One of the biggest gaps is in Gwinnett County, where Abrams’ campaign reported there were an additional 3,500 provisional ballots that the state figures don’t account. State and local officials said that Abrams’ number is incorrect.
‘Race is over’
If there’s a window for Abrams, it’s narrowing.
At least 89 counties have already certified their votes, and 118 counties have reported some results from provisional ballots.
Roughly half of the provisional ballots have been rejected, but those that reported on Saturday helped Abrams net about 2,000 votes.
About 40 counties had yet to report their final provisional ballots by Saturday afternoon, including many larger left-leaning counties where Abrams stands to gain votes.
More: A blue ‘tsunami’ in Atlanta’s suburbs reshapes Georgia politics
One of the largest is Fulton County, which on Friday reported rejecting 1,556 of the total 3,722 provisional ballots cast. Nearly 1,000 of the ballots were disqualified because they were out of county, and another 581 were not registered to vote. Three were rejected because they weren’t U.S. citizens.
The Kemp campaign cited those figures and others in a Saturday press release, declaring anew that “the race is over.”
"It is mathematically impossible for Stacey Abrams to win, force a runoff or trigger a recount,” said Kemp spokesman Ryan Mahoney. “Georgia voters have spoken. It's time for Abrams to listen and concede immediately."
That line was echoed by a range of Georgia Republican leaders and conservative figures, and amplified by President Donald Trump, who demanded on Twitter that Abrams concede.
That’s not likely to happen anytime soon. Abrams has repeatedly said she will continue her campaign until all ballots are counted, and unveiled a litigation team that’s already filed a successful lawsuit requiring Dougherty County to accept a few dozen late-arriving absentee ballots.
“This race is not over until every single ballot is counted,” Abrams said in a fundraising note sent Saturday to supporters. “So no matter what, I need you to remember that I am still fighting for you and your vote.”
Saying what should be obvious but has not been too far too many Democrats:
"Learning the right lessons from the 2018 midterms is key for the party as it looks ahead to the 2020 elections.
By Steve Phillips
Mr. Phillips is the author of “Brown Is the New White: How the Demographic Revolution Has Created a New American Majority.”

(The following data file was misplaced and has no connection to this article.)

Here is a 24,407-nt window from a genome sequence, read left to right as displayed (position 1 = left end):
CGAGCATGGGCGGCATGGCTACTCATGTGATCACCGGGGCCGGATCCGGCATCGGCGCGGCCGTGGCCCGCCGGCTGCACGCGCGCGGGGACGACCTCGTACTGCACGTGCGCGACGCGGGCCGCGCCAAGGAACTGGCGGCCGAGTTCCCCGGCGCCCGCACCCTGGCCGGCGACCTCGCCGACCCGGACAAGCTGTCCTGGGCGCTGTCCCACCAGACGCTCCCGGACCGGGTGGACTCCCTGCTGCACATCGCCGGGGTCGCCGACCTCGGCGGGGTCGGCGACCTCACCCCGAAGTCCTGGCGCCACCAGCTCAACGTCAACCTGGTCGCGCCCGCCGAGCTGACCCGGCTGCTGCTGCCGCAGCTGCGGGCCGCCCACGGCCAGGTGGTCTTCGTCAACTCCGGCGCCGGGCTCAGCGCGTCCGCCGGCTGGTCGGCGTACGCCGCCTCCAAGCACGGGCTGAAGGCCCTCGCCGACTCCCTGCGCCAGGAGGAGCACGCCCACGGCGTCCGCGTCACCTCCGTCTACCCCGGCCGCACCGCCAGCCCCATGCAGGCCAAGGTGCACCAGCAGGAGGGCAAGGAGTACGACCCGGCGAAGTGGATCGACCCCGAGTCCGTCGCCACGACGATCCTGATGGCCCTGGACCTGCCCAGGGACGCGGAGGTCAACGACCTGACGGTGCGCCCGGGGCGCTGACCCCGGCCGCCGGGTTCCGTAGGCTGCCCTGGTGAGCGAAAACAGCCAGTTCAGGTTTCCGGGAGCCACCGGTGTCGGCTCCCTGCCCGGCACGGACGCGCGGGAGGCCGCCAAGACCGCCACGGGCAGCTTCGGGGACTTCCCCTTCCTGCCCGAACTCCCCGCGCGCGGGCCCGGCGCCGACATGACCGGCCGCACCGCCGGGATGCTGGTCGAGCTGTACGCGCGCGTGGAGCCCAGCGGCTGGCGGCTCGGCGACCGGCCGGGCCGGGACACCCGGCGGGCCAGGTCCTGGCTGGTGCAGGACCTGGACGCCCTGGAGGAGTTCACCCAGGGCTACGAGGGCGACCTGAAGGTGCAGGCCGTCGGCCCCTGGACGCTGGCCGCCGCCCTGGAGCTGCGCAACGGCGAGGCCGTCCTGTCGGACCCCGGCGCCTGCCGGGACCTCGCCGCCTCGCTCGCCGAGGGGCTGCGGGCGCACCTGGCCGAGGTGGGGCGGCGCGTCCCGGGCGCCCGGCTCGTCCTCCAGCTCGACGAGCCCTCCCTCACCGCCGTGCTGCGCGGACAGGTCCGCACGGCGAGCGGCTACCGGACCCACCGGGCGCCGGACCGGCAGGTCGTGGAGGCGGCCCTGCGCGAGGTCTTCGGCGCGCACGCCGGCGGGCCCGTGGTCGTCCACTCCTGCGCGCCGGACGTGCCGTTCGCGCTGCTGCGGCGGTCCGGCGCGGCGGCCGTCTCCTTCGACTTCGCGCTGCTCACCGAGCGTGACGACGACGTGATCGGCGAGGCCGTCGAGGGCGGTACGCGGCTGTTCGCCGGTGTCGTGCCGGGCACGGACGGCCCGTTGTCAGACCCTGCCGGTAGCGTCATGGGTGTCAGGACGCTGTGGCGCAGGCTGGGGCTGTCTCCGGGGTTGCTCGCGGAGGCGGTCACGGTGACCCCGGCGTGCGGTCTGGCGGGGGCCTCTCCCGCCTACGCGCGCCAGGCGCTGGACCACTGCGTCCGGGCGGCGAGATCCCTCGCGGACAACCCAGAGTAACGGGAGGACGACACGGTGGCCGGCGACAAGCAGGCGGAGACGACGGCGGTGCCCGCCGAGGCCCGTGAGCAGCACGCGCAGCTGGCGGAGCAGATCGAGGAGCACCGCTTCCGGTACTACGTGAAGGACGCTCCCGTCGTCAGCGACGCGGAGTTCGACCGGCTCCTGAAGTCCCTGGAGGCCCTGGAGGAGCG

Andrew Gillum and Stacey Abrams, progressive African-American Democratic candidates, may not have won their races for governor in Florida and Georgia (both are still too close to call). But the strategy they followed is still the best strategy for Democrats to win: inspiring, mobilizing and turning out voters of color and progressive whites.
I’ve argued for this strategy for years. In my 2016 book, I analyzed Barack Obama’s victories in the context of the country’s changing demographics. The implications of the Gillum and Abrams races are profound (to be clear, I did fund-raising for the efforts to elect both Ms. Abrams and Mr. Gillum, just as I did for Mr. Obama in 2008), and learning the right lessons from 2018 is key for Democrats as they look ahead to the 2020 elections.
Over the past 20 years, the best-performing Democratic candidates in statewide elections in Florida and Georgia have been Mr. Obama, Mr. Gillum and Ms. Abrams. (Hillary Clinton in 2016 was actually Florida’s highest Democratic vote-getter ever.) This year, Ms. Abrams dramatically increased Democratic turnout, garnering more votes — 1.9 million — than any other Democrat running for any office in the history of Georgia (and that includes Jimmy Carter, Mr. Obama and Mrs. Clinton).
Conventional wisdom dictated that both Mr. Gillum and Ms. Abrams did not give Democrats their best chance; more traditional, moderate white candidates were seen as the most competitive. In this view, moderate candidates can better appeal to and win over “swing” white voters.
Midterm results laid bare the fallacy of that view. In Missouri, Claire McCaskill, the incumbent Democratic senator, lost to Josh Hawley by six percentage points, 45.5 percent to 51.5 percent. Senator McCaskill campaigned by highlighting her moderate credentials and ran a radio ad distancing herself from her party: “Claire’s not one of those crazy Democrats,” a narrator said. “She works right in the middle and finds compromise.”
In Tennessee, Phil Bredesen, the state’s former governor, lost his bid for the Senate by over 10 points despite his attempt to peel off Trump supporters by coming out in support of Brett Kavanaugh’s confirmation to the Supreme Court.